China tightens regulations on farm imports

17-Sep-2019 Intellasia | The Saigon Times | 6:02 AM Print This Post

Vietnamese farm products exported to China are expected to face difficulties given the growing volatility around the world and region, the trade disputes and tightened regulations, the Ministry of Industry and Trade (MOIT) told a workshop on September 13. China is Vietnam’s leading agricultural consumer market. According to enterprises in the sector, the Chinese market offers high consumption and low transportation costs.

However, throughout 2019, exports of agricultural and aquatic products to China have lost steam as the country has tightened regulations on product origin and food safety.

The export growth of agricultural products to China in the 2016-2018 period reached 12.5 percent, though it decreased by 7.2 percent in the first eight months of this year, experts told attendees at the workshop titled “Boosting agricultural exports to China,” co-organised by MOIT and the Ministry of Agriculture and Rural Development.

Constrained domestic demand resulting from the trade dispute between the United States and China and the devaluation of the Chinese currency are some of the main factors contributing to the downturn in agricultural exports to Vietnam’s northern neighbour.

China’s stricter requirements on packaging and origin traceability for agricultural imports, which took effect recently, have added to the challenging situation.

“Vietnam has signed quite a large number of free trade agreements (FTAs), which open up potential markets for agricultural and aquaculture goods,” said Tran Thanh Hai, deputy director of the Import and Export Department.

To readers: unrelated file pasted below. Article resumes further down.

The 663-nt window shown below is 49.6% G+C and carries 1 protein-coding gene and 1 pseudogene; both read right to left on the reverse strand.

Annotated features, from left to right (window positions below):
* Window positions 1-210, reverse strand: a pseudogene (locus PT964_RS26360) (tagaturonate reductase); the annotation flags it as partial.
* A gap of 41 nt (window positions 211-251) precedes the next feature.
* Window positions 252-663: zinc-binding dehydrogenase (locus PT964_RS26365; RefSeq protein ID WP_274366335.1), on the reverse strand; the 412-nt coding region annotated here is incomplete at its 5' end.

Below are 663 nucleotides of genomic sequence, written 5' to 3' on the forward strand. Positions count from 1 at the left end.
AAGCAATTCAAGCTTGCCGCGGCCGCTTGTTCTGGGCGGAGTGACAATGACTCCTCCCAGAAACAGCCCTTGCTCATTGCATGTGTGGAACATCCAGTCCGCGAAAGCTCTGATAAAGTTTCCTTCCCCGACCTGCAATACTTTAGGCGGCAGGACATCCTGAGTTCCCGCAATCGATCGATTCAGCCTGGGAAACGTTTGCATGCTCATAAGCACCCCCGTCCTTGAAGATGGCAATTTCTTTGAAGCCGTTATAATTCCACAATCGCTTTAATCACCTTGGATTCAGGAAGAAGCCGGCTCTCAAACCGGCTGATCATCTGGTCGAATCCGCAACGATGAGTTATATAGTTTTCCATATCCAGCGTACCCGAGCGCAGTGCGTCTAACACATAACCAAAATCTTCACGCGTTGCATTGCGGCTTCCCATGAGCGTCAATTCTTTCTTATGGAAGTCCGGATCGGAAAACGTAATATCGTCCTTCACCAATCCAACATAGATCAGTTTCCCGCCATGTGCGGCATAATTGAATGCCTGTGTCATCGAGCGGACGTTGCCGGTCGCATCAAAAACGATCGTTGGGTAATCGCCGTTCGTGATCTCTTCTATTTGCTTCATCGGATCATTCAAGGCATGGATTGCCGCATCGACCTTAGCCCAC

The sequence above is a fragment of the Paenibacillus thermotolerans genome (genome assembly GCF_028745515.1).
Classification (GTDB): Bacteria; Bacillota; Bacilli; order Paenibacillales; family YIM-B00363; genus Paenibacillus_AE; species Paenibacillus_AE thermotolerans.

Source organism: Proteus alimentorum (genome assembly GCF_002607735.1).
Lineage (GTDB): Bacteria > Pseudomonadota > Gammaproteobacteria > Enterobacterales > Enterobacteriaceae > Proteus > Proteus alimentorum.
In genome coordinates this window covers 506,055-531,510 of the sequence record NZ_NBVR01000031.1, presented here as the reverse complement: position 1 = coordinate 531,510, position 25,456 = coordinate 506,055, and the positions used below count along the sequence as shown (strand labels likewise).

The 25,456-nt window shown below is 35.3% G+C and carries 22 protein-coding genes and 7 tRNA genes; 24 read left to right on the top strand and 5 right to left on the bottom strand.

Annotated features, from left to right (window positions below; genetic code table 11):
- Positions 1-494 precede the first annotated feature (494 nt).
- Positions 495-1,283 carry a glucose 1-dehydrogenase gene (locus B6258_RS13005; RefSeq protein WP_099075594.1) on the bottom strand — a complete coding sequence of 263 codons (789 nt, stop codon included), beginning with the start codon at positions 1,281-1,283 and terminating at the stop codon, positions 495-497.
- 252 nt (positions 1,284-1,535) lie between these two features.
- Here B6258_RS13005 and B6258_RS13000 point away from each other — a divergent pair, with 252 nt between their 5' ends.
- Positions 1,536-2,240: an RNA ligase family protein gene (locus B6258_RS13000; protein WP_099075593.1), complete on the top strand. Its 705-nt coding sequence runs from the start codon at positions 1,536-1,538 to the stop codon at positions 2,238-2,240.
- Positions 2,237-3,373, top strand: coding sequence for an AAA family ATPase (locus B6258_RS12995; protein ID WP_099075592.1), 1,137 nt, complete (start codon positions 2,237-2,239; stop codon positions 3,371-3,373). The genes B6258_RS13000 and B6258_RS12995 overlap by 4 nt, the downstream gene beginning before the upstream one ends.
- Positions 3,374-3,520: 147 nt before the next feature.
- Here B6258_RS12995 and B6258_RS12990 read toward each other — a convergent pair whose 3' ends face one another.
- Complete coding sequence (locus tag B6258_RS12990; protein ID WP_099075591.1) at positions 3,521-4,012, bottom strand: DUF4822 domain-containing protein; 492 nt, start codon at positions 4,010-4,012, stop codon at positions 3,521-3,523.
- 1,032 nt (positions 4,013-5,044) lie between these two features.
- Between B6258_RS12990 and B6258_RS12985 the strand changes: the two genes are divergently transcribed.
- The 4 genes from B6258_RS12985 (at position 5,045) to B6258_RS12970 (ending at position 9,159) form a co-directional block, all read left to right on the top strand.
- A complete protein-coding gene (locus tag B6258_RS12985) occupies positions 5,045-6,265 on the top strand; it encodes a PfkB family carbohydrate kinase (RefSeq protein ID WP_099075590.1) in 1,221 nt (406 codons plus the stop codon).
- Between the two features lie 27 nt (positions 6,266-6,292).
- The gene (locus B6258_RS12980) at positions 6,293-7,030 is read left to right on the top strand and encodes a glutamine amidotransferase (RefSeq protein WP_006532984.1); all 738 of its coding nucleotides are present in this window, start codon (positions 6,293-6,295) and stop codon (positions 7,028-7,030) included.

Tariff is just one part of the negotiation of an FTA; animal and plant quarantine is another tough issue for countries opening up their agricultural markets.

In the context of increased technical barriers in terms of standards and rules on quarantine, food safety and hygiene not only in China but across the world, the Ministry of Industry and Trade said, agricultural production must be restructured to provide high-quality, value-added products.

Last year, China spent $2.7 billion importing vegetables and fruits from Vietnam, mainly dragon fruit, mangoes, durians, watermelon, pineapple, litchis, longans and sweet potato. More than 60 percent of Vietnam’s agricultural products are shipped to China through informal channels, said Wen Xi Chen, economic counsellor at the Chinese Consulate general in HCM City.

The northern neighbour has allowed the formal import of only eight kinds of fruit from Vietnam: watermelon, dragon fruit, litchi, banana, longan, jackfruit, mangoes and rambutan.


Category: Economy, Vietnam

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